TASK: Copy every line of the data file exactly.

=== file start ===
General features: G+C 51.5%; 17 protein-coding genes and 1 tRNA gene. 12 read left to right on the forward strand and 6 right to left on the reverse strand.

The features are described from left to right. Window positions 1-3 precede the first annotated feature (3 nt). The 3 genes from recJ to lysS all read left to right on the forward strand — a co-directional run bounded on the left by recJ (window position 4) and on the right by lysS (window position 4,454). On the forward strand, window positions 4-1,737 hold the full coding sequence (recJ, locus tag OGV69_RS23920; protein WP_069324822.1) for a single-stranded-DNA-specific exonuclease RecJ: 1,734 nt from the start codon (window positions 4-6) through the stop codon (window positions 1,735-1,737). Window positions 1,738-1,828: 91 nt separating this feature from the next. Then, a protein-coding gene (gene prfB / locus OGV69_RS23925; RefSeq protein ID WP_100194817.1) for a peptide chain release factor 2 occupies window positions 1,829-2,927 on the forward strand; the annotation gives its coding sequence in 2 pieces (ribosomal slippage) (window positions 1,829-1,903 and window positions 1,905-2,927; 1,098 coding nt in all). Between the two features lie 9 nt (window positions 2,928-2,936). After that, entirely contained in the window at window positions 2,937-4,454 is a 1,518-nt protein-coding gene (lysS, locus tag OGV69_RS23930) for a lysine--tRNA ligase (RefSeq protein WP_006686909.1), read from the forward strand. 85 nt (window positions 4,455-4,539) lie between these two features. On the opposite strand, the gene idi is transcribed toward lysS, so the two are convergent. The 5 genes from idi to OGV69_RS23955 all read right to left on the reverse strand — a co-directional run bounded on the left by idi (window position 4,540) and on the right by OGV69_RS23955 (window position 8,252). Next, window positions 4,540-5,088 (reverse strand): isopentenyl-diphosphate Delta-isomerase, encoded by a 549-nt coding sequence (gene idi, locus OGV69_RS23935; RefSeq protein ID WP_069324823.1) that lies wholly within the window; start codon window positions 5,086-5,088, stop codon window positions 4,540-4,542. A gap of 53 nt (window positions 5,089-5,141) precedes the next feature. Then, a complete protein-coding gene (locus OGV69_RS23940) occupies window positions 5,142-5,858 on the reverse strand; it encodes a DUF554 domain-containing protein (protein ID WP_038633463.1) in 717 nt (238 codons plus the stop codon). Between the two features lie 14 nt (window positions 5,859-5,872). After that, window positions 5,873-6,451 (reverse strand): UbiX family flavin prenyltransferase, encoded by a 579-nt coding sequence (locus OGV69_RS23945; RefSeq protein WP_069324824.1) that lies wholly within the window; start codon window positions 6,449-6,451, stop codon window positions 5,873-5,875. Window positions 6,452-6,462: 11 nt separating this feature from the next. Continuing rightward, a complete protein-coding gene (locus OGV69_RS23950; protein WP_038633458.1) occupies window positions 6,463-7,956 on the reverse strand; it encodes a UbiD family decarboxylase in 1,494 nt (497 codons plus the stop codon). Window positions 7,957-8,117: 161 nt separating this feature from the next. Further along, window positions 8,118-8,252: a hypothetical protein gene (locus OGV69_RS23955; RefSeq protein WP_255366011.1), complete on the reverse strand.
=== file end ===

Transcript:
General features: G+C 51.5%; 17 protein-coding genes and 1 tRNA gene. 12 read left to right on the forward strand and 6 right to left on the reverse strand.

The features are described from left to right. Window positions 1-3 precede the first annotated feature (3 nt). The 3 genes from recJ to lysS all read left to right on the forward strand — a co-directional run bounded on the left by recJ (window position 4) and on the right by lysS (window position 4,454). On the forward strand, window positions 4-1,737 hold the full coding sequence (recJ, locus tag OGV69_RS23920; protein WP_069324822.1) for a single-stranded-DNA-specific exonuclease RecJ: 1,734 nt from the start codon (window positions 4-6) through the stop codon (window positions 1,735-1,737). Window positions 1,738-1,828: 91 nt separating this feature from the next. Then, a protein-coding gene (gene prfB / locus OGV69_RS23925; RefSeq protein ID WP_100194817.1) for a peptide chain release factor 2 occupies window positions 1,829-2,927 on the forward strand; the annotation gives its coding sequence in 2 pieces (ribosomal slippage) (window positions 1,829-1,903 and window positions 1,905-2,927; 1,098 coding nt in all). Between the two features lie 9 nt (window positions 2,928-2,936). After that, entirely contained in the window at window positions 2,937-4,454 is a 1,518-nt protein-coding gene (lysS, locus tag OGV69_RS23930) for a lysine--tRNA ligase (RefSeq protein WP_006686909.1), read from the forward strand. 85 nt (window positions 4,455-4,539) lie between these two features. On the opposite strand, the gene idi is transcribed toward lysS, so the two are convergent. The 5 genes from idi to OGV69_RS23955 all read right to left on the reverse strand — a co-directional run bounded on the left by idi (window position 4,540) and on the right by OGV69_RS23955 (window position 8,252). Next, window positions 4,540-5,088 (reverse strand): isopentenyl-diphosphate Delta-isomerase, encoded by a 549-nt coding sequence (gene idi, locus OGV69_RS23935; RefSeq protein ID WP_069324823.1) that lies wholly within the window; start codon window positions 5,086-5,088, stop codon window positions 4,540-4,542. A gap of 53 nt (window positions 5,089-5,141) precedes the next feature. Then, a complete protein-coding gene (locus OGV69_RS23940) occupies window positions 5,142-5,858 on the reverse strand; it encodes a DUF554 domain-containing protein (protein ID WP_038633463.1) in 717 nt (238 codons plus the stop codon). Between the two features lie 14 nt (window positions 5,859-5,872). After that, window positions 5,873-6,451 (reverse strand): UbiX family flavin prenyltransferase, encoded by a 579-nt coding sequence (locus OGV69_RS23945; RefSeq protein WP_069324824.1) that lies wholly within the window; start codon window positions 6,449-6,451, stop codon window positions 5,873-5,875. Window positions 6,452-6,462: 11 nt separating this feature from the next. Continuing rightward, a complete protein-coding gene (locus OGV69_RS23950; protein WP_038633458.1) occupies window positions 6,463-7,956 on the reverse strand; it encodes a UbiD family decarboxylase in 1,494 nt (497 codons plus the stop codon). Window positions 7,957-8,117: 161 nt separating this feature from the next. Further along, window positions 8,118-8,252: a hypothetical protein gene (locus OGV69_RS23955; RefSeq protein WP_255366011.1), complete on the reverse strand.